Paul VI’s teaching emphasizes fully human development

From Pope Benedict XVI’s encyclical Caritas in Veritate (2009):

Two further documents by Paul VI without any direct link to social doctrine — the Encyclical Humanæ Vitæ (25 July 1968) and the Apostolic Exhortation Evangelii Nuntiandi (8 December 1975) — are highly important for delineating the fully human meaning of the development that the Church proposes. It is therefore helpful to consider these texts too in relation to Populorum Progressio.

The Encyclical Humanæ Vitæ emphasizes both the unitive and the procreative meaning of sexuality, thereby locating at the foundation of society the married couple, man and woman, who accept one another mutually, in distinction and in complementarity: a couple, therefore, that is open to life.27 This is not a question of purely individual morality: Humanæ Vitæ indicates the strong links between life ethics and social ethics, ushering in a new area of magisterial teaching that has gradually been articulated in a series of documents, most recently John Paul II’s Encyclical Evangelium Vitæ.28 The Church forcefully maintains this link between life ethics and social ethics, fully aware that “a society lacks solid foundations when, on the one hand, it asserts values such as the dignity of the person, justice and peace, but then, on the other hand, radically acts to the contrary by allowing or tolerating a variety of ways in which human life is devalued and violated, especially where it is weak or marginalized.”29

The Apostolic Exhortation Evangelii Nuntiandi, for its part, is very closely linked with development, given that, in Paul VI’s words, “evangelization would not be complete if it did not take account of the unceasing interplay of the Gospel and of man’s concrete life, both personal and social.”30 “Between evangelization and human advancement — development and liberation — there are in fact profound links”:31 on the basis of this insight, Paul VI clearly presented the relationship between the proclamation of Christ and the advancement of the individual in society. Testimony to Christ’s charity, through works of justice, peace and development, is part and parcel of evangelization, because Jesus Christ, who loves us, is concerned with the whole person. These important teachings form the basis for the missionary aspect32 of the Church’s social doctrine, which is an essential element of evangelization.33 The Church’s social doctrine proclaims and bears witness to faith. It is an instrument and an indispensable setting for formation in faith.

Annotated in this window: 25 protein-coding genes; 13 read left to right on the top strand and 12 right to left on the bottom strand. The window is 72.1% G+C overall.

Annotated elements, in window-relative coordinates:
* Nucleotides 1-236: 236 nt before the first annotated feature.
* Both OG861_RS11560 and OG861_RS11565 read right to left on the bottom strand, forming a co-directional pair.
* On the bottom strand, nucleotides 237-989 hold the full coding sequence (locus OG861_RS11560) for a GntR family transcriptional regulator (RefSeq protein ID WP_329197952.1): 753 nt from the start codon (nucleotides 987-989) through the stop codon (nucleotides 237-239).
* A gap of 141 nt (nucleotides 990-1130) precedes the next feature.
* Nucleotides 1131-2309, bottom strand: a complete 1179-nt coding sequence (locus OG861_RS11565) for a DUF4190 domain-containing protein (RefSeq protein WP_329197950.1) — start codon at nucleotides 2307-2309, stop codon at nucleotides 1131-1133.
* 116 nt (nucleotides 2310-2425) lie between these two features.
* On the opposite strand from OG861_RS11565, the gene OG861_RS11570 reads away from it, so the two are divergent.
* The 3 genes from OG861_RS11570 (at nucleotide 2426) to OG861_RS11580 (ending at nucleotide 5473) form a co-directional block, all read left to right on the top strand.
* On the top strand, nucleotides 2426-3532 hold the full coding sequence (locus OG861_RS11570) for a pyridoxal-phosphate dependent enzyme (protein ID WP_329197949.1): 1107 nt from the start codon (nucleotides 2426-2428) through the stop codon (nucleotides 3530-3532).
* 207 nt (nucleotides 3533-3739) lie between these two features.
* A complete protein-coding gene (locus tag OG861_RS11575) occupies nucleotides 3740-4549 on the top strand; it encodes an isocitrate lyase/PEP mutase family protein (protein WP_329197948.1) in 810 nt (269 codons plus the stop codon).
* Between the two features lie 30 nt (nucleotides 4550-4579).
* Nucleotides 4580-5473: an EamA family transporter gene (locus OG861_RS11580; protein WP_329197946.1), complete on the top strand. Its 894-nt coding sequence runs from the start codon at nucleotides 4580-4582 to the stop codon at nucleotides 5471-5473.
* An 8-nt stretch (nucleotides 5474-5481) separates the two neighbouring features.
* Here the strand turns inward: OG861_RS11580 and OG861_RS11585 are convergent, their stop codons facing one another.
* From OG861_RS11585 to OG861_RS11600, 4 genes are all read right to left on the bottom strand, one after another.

27 Cf. nos. 8-9: Acta Apostolicæ Sedis [AAS] 60 (1968), 485-487; Benedict XVI, Address to the participants at the International Congress promoted by the Pontifical Lateran University on the fortieth anniversary of Paul VI’s Encyclical “Humanæ Vitæ”, 10 May 2008.
28 Cf. Encyclical Letter Evangelium Vitae (25 March 1995), 93: AAS 87 (1995), 507-508.
29 Ibid., 101: loc. cit., 516-518.
30 No. 29: AAS 68 (1976), 25.
31 Ibid., 31: loc. cit., 26.
32 Cf. John Paul II, Encyclical Letter Sollicitudo Rei Socialis, 41: AAS 80 (1988), 570-572.

Caritas in Veritate 15

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